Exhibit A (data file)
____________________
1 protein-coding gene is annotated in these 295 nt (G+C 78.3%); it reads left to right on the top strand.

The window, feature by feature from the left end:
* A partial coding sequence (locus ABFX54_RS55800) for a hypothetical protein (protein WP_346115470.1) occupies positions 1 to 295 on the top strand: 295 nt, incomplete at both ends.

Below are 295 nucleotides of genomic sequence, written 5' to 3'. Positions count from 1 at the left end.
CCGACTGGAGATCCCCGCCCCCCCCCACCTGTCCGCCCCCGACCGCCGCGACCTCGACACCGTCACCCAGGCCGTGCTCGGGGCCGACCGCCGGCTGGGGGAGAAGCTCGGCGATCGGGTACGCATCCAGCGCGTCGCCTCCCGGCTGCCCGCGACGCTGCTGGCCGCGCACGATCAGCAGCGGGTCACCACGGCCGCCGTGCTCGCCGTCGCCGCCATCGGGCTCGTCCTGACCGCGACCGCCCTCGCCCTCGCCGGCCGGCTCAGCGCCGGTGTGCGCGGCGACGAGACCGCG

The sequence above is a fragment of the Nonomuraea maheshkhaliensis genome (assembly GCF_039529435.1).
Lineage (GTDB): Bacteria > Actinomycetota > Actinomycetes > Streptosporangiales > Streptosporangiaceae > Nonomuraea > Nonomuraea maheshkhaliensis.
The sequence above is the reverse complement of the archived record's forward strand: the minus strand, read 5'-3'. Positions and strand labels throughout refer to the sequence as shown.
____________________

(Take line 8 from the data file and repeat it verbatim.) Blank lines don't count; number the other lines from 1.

The sequence above is the reverse complement of the archived record's forward strand: the minus strand, read 5'-3'. Positions and strand labels throughout refer to the sequence as shown.